‘No oral modification’ clauses are commonplace in contracts, but how effective are they?
In the recent UK decision of Rock Advertising Limited v MWB Business Exchange Centres Limit  UKSC 24, the Supreme Court of the United Kingdom, on appeal from the England and Wales Court of Appeal, considered the validity of a ‘no oral modification’ clause which purported to preclude the parties from making any oral variations to the contract.
Rock Advertising Limited entered into a licence agreement (the Contract) with MWB Business Exchange Centres Limited to occupy MWB’s office premises. Clause 7.6 of the Contract required variations “be agreed, set out in writing and signed on behalf of both parties before they take effect”.
Rock failed to make its monthly payments and accumulated substantial arrears in licencing fees. To address the situation, Rock orally proposed a revised payment schedule to MWB’s credit controller. A dispute arose as to whether MWB had in fact agreed to Rock’s proposal. MWB subsequently denied Rock access to the premises and sued for recovery of the arrears. Rock countersued for wrongful exclusion. Central to both arguments was whether the revised schedule of payments which had been orally discussed formed part of the Contract.
The Court, at first instance, decided in favour of MWB, with Moloney J finding that the variation was ineffective as it was not recorded in writing. The Court of Appeal found that the parties had reached a oral agreement as to the revised payment schedule, which amounted to an agreement to dispense with the ‘no oral modification’ clause in the Contract. MWB appealed, inviting the Supreme Court to reconsider contractual principles regarding the validity of no oral variation clauses.
The majority of the UK Supreme Court held that the law “should and does give effect to a contractual provision requiring specified formalities to be observed for a variation”.  In finding that the ‘no oral modification’ clause was effective, Lord Sumption, with whom the majority agreed, held that:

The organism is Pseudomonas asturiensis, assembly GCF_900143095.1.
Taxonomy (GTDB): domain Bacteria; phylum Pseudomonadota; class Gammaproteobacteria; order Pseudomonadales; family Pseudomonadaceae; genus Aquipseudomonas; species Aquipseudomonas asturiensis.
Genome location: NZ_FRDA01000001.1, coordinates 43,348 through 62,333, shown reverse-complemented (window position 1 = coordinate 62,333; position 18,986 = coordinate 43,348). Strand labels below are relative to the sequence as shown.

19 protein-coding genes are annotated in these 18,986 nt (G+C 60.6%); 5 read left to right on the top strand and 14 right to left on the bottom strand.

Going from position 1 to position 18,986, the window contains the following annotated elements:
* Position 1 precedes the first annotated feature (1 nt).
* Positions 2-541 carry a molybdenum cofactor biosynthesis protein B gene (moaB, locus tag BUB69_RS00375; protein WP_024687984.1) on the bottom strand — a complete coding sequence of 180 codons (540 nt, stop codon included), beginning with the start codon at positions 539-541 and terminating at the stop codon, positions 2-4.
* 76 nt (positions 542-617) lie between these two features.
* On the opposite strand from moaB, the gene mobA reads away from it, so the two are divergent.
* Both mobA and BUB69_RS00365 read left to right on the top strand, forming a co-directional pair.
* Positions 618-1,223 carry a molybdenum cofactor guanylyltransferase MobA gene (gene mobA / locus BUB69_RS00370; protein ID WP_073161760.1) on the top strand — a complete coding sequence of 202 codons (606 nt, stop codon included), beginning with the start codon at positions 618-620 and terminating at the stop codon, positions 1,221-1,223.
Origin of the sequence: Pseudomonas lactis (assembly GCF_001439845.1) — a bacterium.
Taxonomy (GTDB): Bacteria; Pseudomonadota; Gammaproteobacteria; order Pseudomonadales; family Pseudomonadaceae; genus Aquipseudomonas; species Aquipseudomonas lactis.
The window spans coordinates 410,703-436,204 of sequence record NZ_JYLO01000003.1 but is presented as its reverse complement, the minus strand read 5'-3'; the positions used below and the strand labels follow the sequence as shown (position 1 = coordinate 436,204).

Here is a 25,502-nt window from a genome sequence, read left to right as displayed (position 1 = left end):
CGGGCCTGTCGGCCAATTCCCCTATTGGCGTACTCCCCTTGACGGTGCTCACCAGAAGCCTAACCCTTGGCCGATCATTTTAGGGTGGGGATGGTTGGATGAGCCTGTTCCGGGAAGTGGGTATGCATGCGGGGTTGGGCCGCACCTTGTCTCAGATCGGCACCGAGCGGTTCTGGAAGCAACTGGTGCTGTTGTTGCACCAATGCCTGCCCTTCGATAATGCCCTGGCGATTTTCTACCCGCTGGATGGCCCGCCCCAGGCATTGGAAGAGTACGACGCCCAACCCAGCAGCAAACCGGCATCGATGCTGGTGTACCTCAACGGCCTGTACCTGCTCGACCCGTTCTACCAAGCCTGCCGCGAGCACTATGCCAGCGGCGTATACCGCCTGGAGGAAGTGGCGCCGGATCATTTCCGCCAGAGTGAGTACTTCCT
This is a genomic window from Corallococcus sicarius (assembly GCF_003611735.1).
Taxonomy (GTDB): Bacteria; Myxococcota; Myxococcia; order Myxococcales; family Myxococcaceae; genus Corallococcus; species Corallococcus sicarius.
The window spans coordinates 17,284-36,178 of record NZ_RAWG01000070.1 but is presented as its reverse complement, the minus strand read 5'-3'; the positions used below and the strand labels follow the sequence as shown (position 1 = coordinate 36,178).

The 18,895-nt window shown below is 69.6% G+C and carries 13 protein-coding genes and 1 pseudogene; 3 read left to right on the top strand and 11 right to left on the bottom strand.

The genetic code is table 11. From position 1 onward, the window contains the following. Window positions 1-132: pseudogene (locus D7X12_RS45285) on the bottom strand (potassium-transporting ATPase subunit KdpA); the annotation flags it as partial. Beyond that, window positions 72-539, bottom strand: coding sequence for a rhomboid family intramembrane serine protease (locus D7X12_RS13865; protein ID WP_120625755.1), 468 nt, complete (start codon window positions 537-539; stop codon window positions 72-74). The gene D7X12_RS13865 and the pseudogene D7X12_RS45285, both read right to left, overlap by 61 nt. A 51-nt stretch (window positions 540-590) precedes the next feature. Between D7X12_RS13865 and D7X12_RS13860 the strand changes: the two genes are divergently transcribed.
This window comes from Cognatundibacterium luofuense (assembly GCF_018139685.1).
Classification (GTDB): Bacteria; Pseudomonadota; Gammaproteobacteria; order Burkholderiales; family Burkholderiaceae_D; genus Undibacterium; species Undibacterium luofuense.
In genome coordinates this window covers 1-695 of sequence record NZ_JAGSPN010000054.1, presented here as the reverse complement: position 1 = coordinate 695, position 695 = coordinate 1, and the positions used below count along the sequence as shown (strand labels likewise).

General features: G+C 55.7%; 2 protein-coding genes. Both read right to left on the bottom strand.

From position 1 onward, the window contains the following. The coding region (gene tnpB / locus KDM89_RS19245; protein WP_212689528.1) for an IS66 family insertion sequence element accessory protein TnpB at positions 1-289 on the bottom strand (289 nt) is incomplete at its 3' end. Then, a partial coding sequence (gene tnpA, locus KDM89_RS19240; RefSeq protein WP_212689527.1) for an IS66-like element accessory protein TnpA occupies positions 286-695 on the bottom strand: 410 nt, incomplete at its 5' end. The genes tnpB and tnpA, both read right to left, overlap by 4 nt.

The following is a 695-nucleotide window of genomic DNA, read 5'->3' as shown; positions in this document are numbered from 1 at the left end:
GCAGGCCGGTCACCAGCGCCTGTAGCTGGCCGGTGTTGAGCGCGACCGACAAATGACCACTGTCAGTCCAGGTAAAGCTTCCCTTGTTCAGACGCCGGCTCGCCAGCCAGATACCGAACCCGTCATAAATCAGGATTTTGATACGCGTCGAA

it is open to parties to agree to bind their future conduct, including as to the form of variations;
the commercial reasons for including ‘no oral modification’ clauses in contracts, such as to avoid misunderstandings as to scope of works, should not be ignored; and
in the appropriate circumstances, the enforcement of ‘no oral modification’ clauses will not bar a party who has relied on an oral agreement to its detriment from relying on the doctrine of estoppel as a “safeguard against injustice”.
The UK Supreme Court’s view on this issue is in marked contrast to the current Australian position which provides that ‘no oral modification’ clauses are ineffective in instances where the parties have entered into a subsequent oral or implied agreement to vary the contract. It stands to be seen how Australian courts will treat this recent UK decision. Regardless, this case serves as a reminder to contracting parties to be mindful as to the form required when seeking to modify or vary a contract.
The full judgment can be found here.
 Rock Advertising Limited v MWB Business Exchange Centres Limit  UKSC 24 at .
 See e.g., Liebe v Molloy (1906) 4 CLR 347, 353-355; Commonwealth v Crothall Hospital Services (Aust) Ltd (1981) 54 FLR 439, 447 and GEC Marconi Systems v BHP (2003) 128 FCR 1, 62-63.